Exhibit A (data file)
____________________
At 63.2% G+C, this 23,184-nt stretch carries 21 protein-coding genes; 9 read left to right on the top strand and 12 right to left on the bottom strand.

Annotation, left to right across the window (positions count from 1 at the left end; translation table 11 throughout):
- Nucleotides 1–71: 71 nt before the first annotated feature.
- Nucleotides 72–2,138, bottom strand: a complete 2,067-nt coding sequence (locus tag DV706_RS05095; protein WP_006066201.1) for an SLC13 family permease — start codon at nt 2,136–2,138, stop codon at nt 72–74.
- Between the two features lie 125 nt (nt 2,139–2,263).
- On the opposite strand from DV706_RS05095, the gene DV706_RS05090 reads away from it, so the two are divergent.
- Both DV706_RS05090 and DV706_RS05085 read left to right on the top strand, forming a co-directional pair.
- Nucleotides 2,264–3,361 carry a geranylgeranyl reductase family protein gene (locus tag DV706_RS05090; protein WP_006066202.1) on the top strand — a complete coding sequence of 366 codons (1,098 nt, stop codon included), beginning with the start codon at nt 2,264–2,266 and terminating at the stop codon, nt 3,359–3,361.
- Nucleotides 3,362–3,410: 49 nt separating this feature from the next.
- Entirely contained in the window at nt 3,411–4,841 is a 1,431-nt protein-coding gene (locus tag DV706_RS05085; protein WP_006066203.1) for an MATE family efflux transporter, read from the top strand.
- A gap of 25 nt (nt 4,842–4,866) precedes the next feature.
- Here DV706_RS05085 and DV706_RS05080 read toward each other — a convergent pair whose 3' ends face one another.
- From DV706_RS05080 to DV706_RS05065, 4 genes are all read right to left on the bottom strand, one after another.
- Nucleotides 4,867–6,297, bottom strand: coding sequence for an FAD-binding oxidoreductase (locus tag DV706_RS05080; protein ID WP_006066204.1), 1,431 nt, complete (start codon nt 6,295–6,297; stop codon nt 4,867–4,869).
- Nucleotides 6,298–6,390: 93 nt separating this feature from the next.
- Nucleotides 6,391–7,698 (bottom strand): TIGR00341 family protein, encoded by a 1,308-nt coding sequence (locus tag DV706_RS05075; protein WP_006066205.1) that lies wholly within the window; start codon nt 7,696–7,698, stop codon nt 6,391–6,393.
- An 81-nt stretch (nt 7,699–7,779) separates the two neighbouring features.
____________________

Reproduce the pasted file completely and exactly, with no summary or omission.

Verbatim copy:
At 63.2% G+C, this 23,184-nt stretch carries 21 protein-coding genes; 9 read left to right on the top strand and 12 right to left on the bottom strand.

Annotation, left to right across the window (positions count from 1 at the left end; translation table 11 throughout):
- Nucleotides 1–71: 71 nt before the first annotated feature.
- Nucleotides 72–2,138, bottom strand: a complete 2,067-nt coding sequence (locus tag DV706_RS05095; protein WP_006066201.1) for an SLC13 family permease — start codon at nt 2,136–2,138, stop codon at nt 72–74.
- Between the two features lie 125 nt (nt 2,139–2,263).
- On the opposite strand from DV706_RS05095, the gene DV706_RS05090 reads away from it, so the two are divergent.
- Both DV706_RS05090 and DV706_RS05085 read left to right on the top strand, forming a co-directional pair.
- Nucleotides 2,264–3,361 carry a geranylgeranyl reductase family protein gene (locus tag DV706_RS05090; protein WP_006066202.1) on the top strand — a complete coding sequence of 366 codons (1,098 nt, stop codon included), beginning with the start codon at nt 2,264–2,266 and terminating at the stop codon, nt 3,359–3,361.
- Nucleotides 3,362–3,410: 49 nt separating this feature from the next.
- Entirely contained in the window at nt 3,411–4,841 is a 1,431-nt protein-coding gene (locus tag DV706_RS05085; protein WP_006066203.1) for an MATE family efflux transporter, read from the top strand.
- A gap of 25 nt (nt 4,842–4,866) precedes the next feature.
- Here DV706_RS05085 and DV706_RS05080 read toward each other — a convergent pair whose 3' ends face one another.
- From DV706_RS05080 to DV706_RS05065, 4 genes are all read right to left on the bottom strand, one after another.
- Nucleotides 4,867–6,297, bottom strand: coding sequence for an FAD-binding oxidoreductase (locus tag DV706_RS05080; protein ID WP_006066204.1), 1,431 nt, complete (start codon nt 6,295–6,297; stop codon nt 4,867–4,869).
- Nucleotides 6,298–6,390: 93 nt separating this feature from the next.
- Nucleotides 6,391–7,698 (bottom strand): TIGR00341 family protein, encoded by a 1,308-nt coding sequence (locus tag DV706_RS05075; protein WP_006066205.1) that lies wholly within the window; start codon nt 7,696–7,698, stop codon nt 6,391–6,393.
- An 81-nt stretch (nt 7,699–7,779) separates the two neighbouring features.